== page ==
Construction employer with clipboard carrying out COVID-19 risk assessment

Below, we’ll look at these fundamental aspects of COVID-19 safety on construction sites and highlight the areas that employers should pay particular attention to. This will give you a useful overview of what the law requires of businesses and how construction sites should be kept safe.

Priority actions for COVID-19

Employers must follow seven key steps, known as priority actions, in order to make their workplace COVID-secure.

The seven priority actions are:

  1. Complete a COVID-19 risk assessment. The employer or another duty holder should do so and share the results with staff, so they know how they may be affected by health and safety risks, what’s being done to protect them, and how to follow controls.
  2. Clean surfaces and wash hands more frequently. The frequency of cleaning throughout the workplace should be increased. This is especially important for high touch surfaces. Likewise, handwashing should be increased. There should be suitable facilities and provisions that enable this, such as multiple hand sanitiser points and hand washing areas with hot running water.
  3. Remind visitors and staff to wear face coverings where required. Face coverings are not a sufficient COVID-19 control measure on their own and in many cases will not be suitable at all, such as if workers need to wear RPE. We’ll look at PPE in more detail towards the end of this guide.
  4. Ensure everyone can maintain social distancing (2 metres, or 1 metre with risk mitigation where 2 metres is not viable). This is a fundamental COVID-19 control measure. Signs and one-way systems can help maintain this, but other procedures may also be necessary, which we will look at in more detail later.  
  5. Increase ventilation. The government emphasises the importance of good ventilation for indoor spaces. Where possible and provided it doesn’t interfere with other safety measures, doors and windows should be kept open and ventilation systems should be used.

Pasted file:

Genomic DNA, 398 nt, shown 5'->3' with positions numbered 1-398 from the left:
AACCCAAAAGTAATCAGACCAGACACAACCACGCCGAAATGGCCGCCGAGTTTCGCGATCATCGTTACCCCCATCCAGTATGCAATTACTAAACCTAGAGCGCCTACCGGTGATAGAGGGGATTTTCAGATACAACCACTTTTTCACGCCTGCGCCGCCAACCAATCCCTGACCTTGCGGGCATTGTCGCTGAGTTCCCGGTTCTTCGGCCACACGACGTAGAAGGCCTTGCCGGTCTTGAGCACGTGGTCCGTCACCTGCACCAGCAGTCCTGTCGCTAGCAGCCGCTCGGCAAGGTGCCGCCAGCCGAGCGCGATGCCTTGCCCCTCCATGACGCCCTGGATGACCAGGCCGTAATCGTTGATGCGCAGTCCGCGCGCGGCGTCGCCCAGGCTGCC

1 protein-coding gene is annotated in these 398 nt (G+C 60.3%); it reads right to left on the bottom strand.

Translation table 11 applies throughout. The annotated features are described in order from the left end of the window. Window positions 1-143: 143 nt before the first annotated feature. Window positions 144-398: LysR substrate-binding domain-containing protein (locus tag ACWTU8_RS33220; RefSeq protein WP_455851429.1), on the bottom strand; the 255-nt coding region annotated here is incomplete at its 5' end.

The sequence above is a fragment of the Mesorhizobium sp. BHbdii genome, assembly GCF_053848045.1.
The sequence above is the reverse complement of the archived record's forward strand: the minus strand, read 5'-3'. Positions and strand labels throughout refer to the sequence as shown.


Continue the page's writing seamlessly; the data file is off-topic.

6. Take part in NHS Test and Trace. Your business must keep a record of all staff and contractors for 21 days. Staff who are notified by the NHS Test and Trace service or NHS COVID-19 app that they need to self-isolate must do so.
  7. Turn people with coronavirus symptoms away from the premises. If you have visitors to your work site and they have symptoms of COVID-19, they must be instructed to leave the premises immediately.   

 

Back to Top

 

There are also an additional five steps that construction sites should consider:

  1. Reduce crowding. As part of the COVID-19 risk assessment, the employer must consider how many people can be in a space while maintaining social distancing and how to prevent crowding in busy areas. To keep groups separated, they should consider separating the site into smaller zones.
  2. Work with the same team every day. Fixed teams or shift patterns will help reduce the number of people each person has to come into contact with.
  3. Arrange workspaces to keep staff apart. To help maintain social distancing, measures may include barriers to separate staff, back-to-back or side-to-side working, and spread-out workstations.
  4. Limit and clean shared equipment. There should be limits on the number of people who share tools, machinery, vehicles, and other equipment. These must receive frequent cleaning.
  5. Communicate and train. Employers must ensure that their employees and anyone else who may be affected, such as contractors and visitors, receive the necessary information about safety measures on the site.

These seven priority actions and five additional steps for construction are a key starting point for making workplaces COVID-secure, but there are also various other factors to consider, including those specific to your worksite. This will all form part of the employer’s COVID-19 risk assessment.

In the next section of this guide, we’ll look at further guidance for working safely on construction sites during COVID-19.

Back to Top


COVID-19 Control Measures for Construction Site Safety

To ensure the safety of anyone who works on a construction site, as well as others who may be affected (such as contractors and visitors), there are a number of COVID-19 safety measures that employers must put in place and communicate to workers, so they can follow them.